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Opinion: The weightlessness of peace

Astronauts and cosmonauts returned from space and saluted one another this week, even as the countries that sent them to the International Space Station are in conflict over Russia's invasion of Ukraine.

American astronaut Mark Vande Hei landed in a Soyuz spacecraft alongside Russian cosmonauts Anton Shkaplerov and Pyotr Dubrov, with a ker-thunk and a cloud of dust on the soil of Kazakhstan. Vande Hei and Dubrov had been aloft for 355 days.

Both NASA and Roscosmos, the Russian space agency, say they continue to work amicably together. But there was some consternation when the Roscosmos chief posted a satirical video in which cosmonauts say goodbye to their American crewmate and then detach the Russian module from the ISS to the tune of a Russian farewell song called "Farewell."

A former astronaut I spoke with this week says he believes this was the kind of joke people in a high-stress business make with each other. But as we saw at the Oscars last Sunday, not everyone finds every joke funny. There was relief when the Soyuz smacked the earth and the screen in Russia's Mission Control flashed, "Welcome back, Mark!"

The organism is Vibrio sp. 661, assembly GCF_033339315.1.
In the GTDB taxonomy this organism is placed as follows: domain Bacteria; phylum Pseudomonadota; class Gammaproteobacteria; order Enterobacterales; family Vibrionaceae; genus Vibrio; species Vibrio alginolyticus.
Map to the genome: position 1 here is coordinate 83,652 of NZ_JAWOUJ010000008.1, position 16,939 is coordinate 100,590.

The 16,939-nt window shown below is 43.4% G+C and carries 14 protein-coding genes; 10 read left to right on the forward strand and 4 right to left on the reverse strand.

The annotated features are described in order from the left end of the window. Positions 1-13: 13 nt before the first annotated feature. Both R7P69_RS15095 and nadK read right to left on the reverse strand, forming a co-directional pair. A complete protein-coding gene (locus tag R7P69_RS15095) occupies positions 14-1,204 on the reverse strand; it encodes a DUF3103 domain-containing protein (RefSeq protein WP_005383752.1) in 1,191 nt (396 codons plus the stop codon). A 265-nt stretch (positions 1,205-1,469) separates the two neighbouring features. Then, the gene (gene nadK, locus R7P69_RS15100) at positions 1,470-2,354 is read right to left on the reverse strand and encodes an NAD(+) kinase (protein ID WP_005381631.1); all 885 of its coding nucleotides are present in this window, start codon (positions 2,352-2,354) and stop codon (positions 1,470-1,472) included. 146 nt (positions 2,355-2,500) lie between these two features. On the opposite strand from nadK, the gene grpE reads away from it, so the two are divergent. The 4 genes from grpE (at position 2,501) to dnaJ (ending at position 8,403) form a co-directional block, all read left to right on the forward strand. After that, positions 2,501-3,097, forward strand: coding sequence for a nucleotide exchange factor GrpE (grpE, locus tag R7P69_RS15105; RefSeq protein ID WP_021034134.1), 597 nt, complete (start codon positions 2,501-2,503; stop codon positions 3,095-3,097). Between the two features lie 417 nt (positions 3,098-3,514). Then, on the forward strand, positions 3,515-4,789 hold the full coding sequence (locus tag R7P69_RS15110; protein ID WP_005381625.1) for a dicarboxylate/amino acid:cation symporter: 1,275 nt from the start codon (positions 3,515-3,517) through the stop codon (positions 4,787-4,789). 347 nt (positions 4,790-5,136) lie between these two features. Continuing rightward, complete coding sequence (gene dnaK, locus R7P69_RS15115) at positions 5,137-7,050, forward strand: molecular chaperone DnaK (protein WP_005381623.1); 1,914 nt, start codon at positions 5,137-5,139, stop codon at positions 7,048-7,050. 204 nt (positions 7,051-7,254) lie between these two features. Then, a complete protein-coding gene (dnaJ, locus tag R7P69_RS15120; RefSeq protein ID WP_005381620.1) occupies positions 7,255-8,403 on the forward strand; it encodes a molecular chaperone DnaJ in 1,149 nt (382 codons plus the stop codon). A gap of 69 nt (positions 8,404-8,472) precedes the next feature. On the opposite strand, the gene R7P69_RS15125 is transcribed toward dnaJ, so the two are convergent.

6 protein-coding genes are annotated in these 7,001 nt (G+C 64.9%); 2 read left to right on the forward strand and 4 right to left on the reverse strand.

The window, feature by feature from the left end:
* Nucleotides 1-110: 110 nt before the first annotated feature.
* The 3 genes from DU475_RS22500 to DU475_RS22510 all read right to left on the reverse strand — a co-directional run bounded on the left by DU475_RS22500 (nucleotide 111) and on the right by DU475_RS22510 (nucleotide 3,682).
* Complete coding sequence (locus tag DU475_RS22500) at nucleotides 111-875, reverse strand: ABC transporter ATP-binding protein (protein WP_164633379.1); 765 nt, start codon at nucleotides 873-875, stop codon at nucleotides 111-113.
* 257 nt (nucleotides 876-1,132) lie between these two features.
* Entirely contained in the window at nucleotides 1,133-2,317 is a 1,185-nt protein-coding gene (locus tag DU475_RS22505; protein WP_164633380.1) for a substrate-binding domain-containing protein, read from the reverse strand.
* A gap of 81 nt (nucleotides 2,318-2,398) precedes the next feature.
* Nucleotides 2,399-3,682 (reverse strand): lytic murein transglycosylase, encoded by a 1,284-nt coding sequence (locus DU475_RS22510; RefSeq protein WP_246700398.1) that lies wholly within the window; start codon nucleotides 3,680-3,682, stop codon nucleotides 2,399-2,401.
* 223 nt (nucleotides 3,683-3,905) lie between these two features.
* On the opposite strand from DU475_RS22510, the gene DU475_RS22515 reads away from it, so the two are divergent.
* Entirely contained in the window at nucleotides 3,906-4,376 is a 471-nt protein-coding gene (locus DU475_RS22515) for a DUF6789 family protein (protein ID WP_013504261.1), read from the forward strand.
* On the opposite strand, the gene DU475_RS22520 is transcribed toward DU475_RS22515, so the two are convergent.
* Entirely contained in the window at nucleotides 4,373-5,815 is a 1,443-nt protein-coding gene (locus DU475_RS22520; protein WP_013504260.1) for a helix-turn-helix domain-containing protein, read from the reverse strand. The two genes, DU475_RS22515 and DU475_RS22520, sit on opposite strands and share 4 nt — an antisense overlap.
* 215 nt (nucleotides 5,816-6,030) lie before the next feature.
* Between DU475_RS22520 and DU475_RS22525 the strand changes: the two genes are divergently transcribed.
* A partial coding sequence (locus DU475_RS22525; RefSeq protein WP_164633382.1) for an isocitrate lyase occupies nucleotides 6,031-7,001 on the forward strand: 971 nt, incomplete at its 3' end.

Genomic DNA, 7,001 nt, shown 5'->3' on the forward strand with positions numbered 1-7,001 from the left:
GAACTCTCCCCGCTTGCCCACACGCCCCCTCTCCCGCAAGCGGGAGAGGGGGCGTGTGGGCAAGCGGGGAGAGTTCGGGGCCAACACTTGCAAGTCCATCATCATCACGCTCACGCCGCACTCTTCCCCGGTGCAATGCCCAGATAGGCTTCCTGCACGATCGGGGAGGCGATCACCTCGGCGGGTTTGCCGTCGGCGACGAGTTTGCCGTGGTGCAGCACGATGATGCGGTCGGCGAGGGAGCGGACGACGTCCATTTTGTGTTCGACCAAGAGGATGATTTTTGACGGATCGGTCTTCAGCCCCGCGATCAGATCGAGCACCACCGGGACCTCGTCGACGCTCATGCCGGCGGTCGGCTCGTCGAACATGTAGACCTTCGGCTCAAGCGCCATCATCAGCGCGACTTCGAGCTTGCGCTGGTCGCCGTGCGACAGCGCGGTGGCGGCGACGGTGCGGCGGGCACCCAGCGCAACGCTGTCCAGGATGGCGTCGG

Before he left orbit, cosmonaut Shkaplerov handed over command of the Space Station to NASA astronaut Tom Marshburn and said, "People have problems on Earth. On orbit, we are one crew. ... You are like my space brothers and space sister."

Marshburn returned the praise. "I can't thank you enough for your dedication to the safety of the station," he said, "the safety of your crew, your humor, your friendship and your dedication to the flight control teams around the world."

The former astronaut with whom I spoke says astronauts and cosmonauts would no more talk politics aboard the International Space Station than they would casually light a match.

They train together, and share risks, stories, and, of course, that otherworldly view they have of our world: fragile, blue and borderless.

Alexei Leonov, one of the first cosmonauts and the first person to walk in space, in 1965, beheld the planet we share and wrote: "The Earth was small, light blue, and so touchingly alone, our home that must be defended like a holy relic."

Our governments are at odds over the invasion of Ukraine, as Russian forces aim shells at civilians and shatter whole towns. But this week, we could be reminded how good people from all corners of the world can still work together to achieve something extraordinary.

Copyright 2022 NPR. To see more, visit https://www.npr.org.

Scott Simon is one of America's most admired writers and broadcasters. He is the host of Weekend Edition Saturday and is one of the hosts of NPR's morning news podcast Up First. He has reported from all fifty states, five continents, and ten wars, from El Salvador to Sarajevo to Afghanistan and Iraq. His books have chronicled character and characters, in war and peace, sports and art, tragedy and comedy.